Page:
Most Dark Spots caused by the sun are not dangerous, but a dermatologist can help you stay on top of changing patterns that can signal problems. As we age, they seem to pop up more and more and can be annoying. Chemical peels can help by encouraging cell turnover but sometimes being a little more aggressive does the trick.
Zap ’em. Brown spots are often harmless solar lentigines, also known as age spots. About 14 percent of middle-aged people have them, notes a study in the journal PLOS One. These crop up more as you age, inplaces that see the most UV rays, such as your face, hands and forearms. Use a skin-lightening cream, or a dermatologist can zap the spots with liquid nitrogen or a laser.
Freezse them off! Seborrheic keratoses are genetic wart-like growths that are anywhere from yellow to brown to black in color. Although they are harmless, they can sometimes be quite scary looking. It is encouraged for most patients to leave the spots alone, but a dermatologist can freeze them for you.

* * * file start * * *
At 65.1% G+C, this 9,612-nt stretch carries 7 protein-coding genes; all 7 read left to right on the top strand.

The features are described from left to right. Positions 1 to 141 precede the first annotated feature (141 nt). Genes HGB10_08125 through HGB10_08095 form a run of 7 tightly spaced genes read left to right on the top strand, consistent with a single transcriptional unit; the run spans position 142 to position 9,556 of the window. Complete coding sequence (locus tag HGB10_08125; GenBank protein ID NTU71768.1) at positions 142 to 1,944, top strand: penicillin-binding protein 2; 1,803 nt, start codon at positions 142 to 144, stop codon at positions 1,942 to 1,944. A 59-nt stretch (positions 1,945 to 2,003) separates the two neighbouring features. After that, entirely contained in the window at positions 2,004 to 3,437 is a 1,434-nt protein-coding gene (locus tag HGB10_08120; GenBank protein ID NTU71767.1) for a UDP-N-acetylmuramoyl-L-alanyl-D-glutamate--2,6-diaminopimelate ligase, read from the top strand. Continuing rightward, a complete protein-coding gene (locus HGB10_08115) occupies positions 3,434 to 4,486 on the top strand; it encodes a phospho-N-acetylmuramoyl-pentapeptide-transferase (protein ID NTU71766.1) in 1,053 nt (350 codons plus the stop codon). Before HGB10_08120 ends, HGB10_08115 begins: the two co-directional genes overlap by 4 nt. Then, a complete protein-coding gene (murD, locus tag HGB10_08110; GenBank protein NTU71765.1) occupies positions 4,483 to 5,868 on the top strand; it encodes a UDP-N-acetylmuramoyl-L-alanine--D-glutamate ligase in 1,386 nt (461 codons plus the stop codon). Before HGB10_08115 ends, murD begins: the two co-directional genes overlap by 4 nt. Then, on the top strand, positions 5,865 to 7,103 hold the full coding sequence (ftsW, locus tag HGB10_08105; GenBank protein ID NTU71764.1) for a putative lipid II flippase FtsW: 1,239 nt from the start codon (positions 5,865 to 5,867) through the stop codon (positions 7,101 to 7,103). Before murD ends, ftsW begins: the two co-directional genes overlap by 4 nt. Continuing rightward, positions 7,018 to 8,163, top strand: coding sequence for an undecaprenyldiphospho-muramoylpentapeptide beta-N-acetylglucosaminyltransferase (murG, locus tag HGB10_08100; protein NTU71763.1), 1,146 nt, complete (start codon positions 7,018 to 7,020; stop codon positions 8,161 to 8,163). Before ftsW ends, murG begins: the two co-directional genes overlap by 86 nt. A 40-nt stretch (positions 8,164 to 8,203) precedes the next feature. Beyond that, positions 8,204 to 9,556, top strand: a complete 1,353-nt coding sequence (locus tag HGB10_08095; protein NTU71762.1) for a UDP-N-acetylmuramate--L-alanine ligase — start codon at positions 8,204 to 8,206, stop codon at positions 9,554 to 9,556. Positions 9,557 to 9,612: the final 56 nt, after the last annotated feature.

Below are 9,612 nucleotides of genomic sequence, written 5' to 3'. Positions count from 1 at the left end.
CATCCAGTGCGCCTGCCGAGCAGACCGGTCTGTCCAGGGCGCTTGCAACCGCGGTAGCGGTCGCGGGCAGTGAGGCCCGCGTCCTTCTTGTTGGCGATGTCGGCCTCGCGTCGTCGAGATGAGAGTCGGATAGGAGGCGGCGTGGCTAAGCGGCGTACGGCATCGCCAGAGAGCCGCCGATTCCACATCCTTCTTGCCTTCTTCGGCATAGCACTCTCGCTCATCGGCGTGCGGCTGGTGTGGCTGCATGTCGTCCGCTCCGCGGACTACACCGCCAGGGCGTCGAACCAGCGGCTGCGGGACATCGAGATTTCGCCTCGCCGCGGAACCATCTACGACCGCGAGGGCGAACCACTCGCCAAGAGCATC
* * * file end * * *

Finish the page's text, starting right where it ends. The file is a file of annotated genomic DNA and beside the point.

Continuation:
Laser away. Red bumps are often cherry angiomas—clusters of dilated blood vessels. They’re benign, but if you hate how they look, a doctor can erase them with a laser or shave them off with a scalpel.
Act Now. If any skin spot concerns you. Skin cancer is the most common cancer in the United States, according to the Centers for Disease Control and Prevention. Symptoms for basal and squamous cell cancers include an unusual growth that doesn’t heal. Signs of melanoma include a new spot, or one that changes size, shape or color. Your dermatologist can help track dangerous changes.
Source: AARP Magazine August/ September 2015